Presidents and prime ministers from the EU 27 convene for their first face-to-face summit today and tomorrow since the coronavirus crisis began. The session is the first major test of the new leadership in Brussels to get big political deals over the line, yet is also a legacy-building moment for German Chancellor Angela Merkel in particular.
This is because Germany assumed the six-month presidency of the EU on July 1, in what is the twilight of Merkel's long period in power. She views the half-year between now and Christmas as one of the last big moments for her to cap off what has been a remarkable era in office.
And she particularly wants to secure a European recovery fund to respond to the coronavirus crisis, a new EU long-term budget for the 2020s, and a post-Brexit UK-EU trade deal.
There is a huge amount at stake in these agendas for Ireland and the North. As Brexit trade talks move to their 'end game' for instance, with the transition period scheduled to end in December, a stalemate outcome that fails to achieve a trade agreement breakthrough will have huge political implications for Northern Ireland and the future territorial integrity of the United Kingdom.
In this scenario while England, Scotland and Wales would face EU tariffs and other trade barriers Northern Ireland would not as the UK's withdrawal deal guarantees frictionless trade with the Republic - and by extension with the rest of the EU 27. This will by implication mean significant trade barriers between Northern Ireland and the rest of the UK.
On the coronavirus recovery package, Taoiseach Micheál Martin will press at the summit for the Republic of Ireland to receive a larger slice of the anticipated €750bn funding package. He will argue that the scale of the challenge that Ireland now faces in the post-pandemic period to come necessitates this, as Paschal Donohoe has also asserted to his fellow EU finance ministers already.
All these issues will require political dexterity from Merkel, who has long been the most important national leader in continental Europe.
Merkel has not just a substantial track record of domestic political achievement but also in EU affairs too. Her influence has been critical in helping the continent navigate the tumult of the last decade-and-a-half from the eurozone economic crisis to the migration challenges more recently.
It is in this context that the EU is now at a potential further 'hinge-point' in its history. Merkel, along with new European Commission president Ursula von der Leyen and European Council president Charles Michel, will be pivotal in trying to help the Brussels-based club turn the coronavirus corner. The first leg starts today in trying to get to a breakthrough on the new EU long-term budget and the proposed European recovery fund.
In recent days, Merkel has already started to try to lay the groundwork for success, engaging with French President Emmanuel Macron by video last Friday, meeting Italian Prime Minister Giuseppe Conte on Monday and Spanish Prime Minister Pedro Sánchez on Tuesday. While big obstacles still remain, principally between the wealthier north of Europe (including Netherlands, Sweden and Finland) and the higher-debt south (including Italy and Spain) hit hardest by the pandemic, a deal has been made more likely in recent days by a concession from Michel for a proposed smaller EU budget for 2021-27 than previously envisaged.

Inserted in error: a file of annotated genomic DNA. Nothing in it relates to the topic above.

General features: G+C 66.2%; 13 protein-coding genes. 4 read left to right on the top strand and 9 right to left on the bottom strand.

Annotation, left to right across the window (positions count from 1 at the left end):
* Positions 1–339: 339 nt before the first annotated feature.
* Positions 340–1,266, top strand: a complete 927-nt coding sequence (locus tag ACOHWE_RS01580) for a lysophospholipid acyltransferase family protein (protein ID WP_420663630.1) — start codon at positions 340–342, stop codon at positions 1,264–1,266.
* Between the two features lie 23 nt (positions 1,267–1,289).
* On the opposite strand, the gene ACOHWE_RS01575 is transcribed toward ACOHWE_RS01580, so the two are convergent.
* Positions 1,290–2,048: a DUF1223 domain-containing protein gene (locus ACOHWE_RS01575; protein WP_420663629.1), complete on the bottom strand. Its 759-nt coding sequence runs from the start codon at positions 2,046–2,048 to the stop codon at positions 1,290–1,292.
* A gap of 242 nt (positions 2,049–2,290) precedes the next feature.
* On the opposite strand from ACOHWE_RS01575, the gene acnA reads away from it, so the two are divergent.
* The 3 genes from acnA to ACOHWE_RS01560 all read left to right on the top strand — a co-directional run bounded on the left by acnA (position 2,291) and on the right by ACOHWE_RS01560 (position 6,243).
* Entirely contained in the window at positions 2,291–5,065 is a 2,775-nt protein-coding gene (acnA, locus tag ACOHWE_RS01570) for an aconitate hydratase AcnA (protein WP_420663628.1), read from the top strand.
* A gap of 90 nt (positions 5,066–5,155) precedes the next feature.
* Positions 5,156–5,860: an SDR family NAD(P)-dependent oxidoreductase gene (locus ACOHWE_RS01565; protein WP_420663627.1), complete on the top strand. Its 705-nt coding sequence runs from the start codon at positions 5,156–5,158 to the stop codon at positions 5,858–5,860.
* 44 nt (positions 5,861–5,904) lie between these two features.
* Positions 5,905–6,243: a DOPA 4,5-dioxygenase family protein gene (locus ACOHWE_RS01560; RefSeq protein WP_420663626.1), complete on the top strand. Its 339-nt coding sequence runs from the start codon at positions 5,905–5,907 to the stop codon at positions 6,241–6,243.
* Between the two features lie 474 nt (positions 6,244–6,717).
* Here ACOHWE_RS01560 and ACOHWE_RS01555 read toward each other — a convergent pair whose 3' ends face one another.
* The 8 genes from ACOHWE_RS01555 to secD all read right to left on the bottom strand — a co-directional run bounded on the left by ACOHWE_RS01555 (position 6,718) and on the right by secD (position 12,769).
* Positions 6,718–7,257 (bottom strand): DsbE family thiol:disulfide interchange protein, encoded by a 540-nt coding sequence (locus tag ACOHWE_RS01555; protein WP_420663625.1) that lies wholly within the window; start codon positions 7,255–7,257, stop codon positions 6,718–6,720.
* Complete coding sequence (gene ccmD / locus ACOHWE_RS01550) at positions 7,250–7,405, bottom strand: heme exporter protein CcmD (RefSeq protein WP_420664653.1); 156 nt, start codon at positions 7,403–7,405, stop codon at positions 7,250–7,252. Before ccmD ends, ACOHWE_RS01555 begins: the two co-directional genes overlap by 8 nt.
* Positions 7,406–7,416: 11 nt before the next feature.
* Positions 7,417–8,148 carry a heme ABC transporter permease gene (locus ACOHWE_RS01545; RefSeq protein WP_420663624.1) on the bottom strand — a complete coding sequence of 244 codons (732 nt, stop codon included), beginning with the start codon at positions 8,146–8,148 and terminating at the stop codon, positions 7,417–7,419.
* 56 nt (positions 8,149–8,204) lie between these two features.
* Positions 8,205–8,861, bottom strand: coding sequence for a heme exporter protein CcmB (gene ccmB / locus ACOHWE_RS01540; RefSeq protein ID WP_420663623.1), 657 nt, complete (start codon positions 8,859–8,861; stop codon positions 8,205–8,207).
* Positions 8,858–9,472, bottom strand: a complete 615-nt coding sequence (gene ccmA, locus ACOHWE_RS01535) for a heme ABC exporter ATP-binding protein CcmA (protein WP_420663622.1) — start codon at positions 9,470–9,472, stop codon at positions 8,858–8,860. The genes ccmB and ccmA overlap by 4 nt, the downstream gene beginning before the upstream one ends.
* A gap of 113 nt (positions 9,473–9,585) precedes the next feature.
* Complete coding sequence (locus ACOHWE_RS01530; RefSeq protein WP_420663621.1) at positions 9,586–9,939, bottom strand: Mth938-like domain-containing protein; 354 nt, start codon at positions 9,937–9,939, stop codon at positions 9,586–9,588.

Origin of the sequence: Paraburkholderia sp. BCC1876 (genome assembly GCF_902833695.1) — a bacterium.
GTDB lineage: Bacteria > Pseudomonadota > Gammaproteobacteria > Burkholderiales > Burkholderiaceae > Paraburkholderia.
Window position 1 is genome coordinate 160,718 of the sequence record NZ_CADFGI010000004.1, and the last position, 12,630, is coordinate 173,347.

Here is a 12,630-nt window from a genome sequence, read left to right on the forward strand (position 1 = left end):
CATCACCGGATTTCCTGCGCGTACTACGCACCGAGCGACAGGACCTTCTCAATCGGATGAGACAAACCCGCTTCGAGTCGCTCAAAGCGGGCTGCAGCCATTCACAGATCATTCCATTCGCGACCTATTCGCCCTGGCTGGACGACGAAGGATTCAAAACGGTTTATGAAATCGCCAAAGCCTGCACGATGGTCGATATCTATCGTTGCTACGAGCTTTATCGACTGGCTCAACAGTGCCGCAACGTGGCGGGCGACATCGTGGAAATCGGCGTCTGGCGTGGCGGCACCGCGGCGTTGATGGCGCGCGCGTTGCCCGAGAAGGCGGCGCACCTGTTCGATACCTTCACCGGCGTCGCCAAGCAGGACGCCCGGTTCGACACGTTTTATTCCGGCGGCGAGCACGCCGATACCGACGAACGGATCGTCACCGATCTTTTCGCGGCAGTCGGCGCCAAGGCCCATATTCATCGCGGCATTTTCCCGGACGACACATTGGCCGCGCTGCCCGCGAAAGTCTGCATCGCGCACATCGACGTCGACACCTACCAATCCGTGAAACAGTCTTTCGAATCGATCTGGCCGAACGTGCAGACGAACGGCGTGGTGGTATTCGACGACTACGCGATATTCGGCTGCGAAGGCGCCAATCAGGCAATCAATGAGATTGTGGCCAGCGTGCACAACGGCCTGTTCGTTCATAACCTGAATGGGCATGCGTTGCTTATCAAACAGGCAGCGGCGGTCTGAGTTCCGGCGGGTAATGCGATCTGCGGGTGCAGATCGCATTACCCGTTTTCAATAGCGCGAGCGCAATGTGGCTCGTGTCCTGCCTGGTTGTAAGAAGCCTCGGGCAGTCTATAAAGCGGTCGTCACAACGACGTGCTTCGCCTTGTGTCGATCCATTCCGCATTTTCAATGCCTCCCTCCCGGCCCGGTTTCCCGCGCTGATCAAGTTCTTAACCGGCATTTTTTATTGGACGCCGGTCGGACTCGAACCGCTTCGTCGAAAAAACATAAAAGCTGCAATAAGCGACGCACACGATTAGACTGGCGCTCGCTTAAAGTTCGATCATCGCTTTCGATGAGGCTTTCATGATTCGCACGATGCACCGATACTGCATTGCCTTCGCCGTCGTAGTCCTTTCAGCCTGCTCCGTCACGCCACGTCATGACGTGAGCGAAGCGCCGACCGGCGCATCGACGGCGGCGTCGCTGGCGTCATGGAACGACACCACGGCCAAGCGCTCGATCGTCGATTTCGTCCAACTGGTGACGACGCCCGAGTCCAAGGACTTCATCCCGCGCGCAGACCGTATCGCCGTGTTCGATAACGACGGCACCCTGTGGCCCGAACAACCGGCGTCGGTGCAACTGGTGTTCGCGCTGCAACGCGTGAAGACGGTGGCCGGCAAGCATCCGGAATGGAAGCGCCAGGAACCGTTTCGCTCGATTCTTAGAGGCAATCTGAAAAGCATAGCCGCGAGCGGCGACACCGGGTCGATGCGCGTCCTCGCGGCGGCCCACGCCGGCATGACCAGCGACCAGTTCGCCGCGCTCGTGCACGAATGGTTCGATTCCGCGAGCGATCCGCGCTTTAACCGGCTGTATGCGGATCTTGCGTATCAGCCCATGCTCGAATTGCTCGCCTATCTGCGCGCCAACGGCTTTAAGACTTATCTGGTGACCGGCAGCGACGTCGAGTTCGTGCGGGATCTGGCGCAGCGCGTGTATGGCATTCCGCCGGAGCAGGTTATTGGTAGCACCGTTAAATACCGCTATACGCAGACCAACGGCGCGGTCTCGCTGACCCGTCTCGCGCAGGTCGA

What has been pledged is a long-term EU budget of around €1trn, plus the recovery fund of €750bn for pandemic-hammered economies with two-thirds of the latter to be in the form of grants and a third issued as loans. This new proposal has been welcomed by the Netherlands, Sweden and Finland but more work will be needed to get a deal this weekend.
These more fiscally conservative nations are pushing for an even lower overall level of funding in the long-term budget deal and a higher ratio of loans to grants in the recovery fund. Moreover there will be a push for enshrining economic reforms as conditions for accessing the funds, something some southern states want to avoid.
Another dimension of dispute concerns Eastern European states such as Hungary, given Michel's warning that future funding should be conditional on respect for the rule of law. This has already been slammed by Hungarian Prime Minister Viktor Orbán, who said he could veto the proposals if money comes with such strings attached.
That there is nonetheless a window of opportunity this week to get a breakthrough reflects not just the economic stresses that coronavirus has brought to the continent but also Brexit, given that the United Kingdom would have been sceptical of this federalist agenda. With London, however, no longer a member of the club, its voice is no longer relevant.
While the proposed post-Brexit trade deal is not a large component of this week's summit agenda it will be a topic of discussion. This potential agreement is another key goal of the German presidency of the EU, and Merkel is keen to secure this week an EU long-term budgetary deal, and coronavirus recovery agreement if possible so she can then devote more of her energies to helping secure the broadest possible UK-EU trade deal.
Merkel will argue that ongoing Brexit talks serve as a warning to the EU 27 that it is vital for the continent to come together again in the face of its worst economic shock for decades.
Success (or failure) will affect not just the recovery, but also social solidarity given that support for Brussels in some southern nations has fallen, given the lack of EU support at the beginning of the crisis, underlining the need to regain public trust in states such as Italy and Spain again, not just to rejuvenate growth.
Andrew Hammond is an associate at LSE IDEAS at the London School of Economics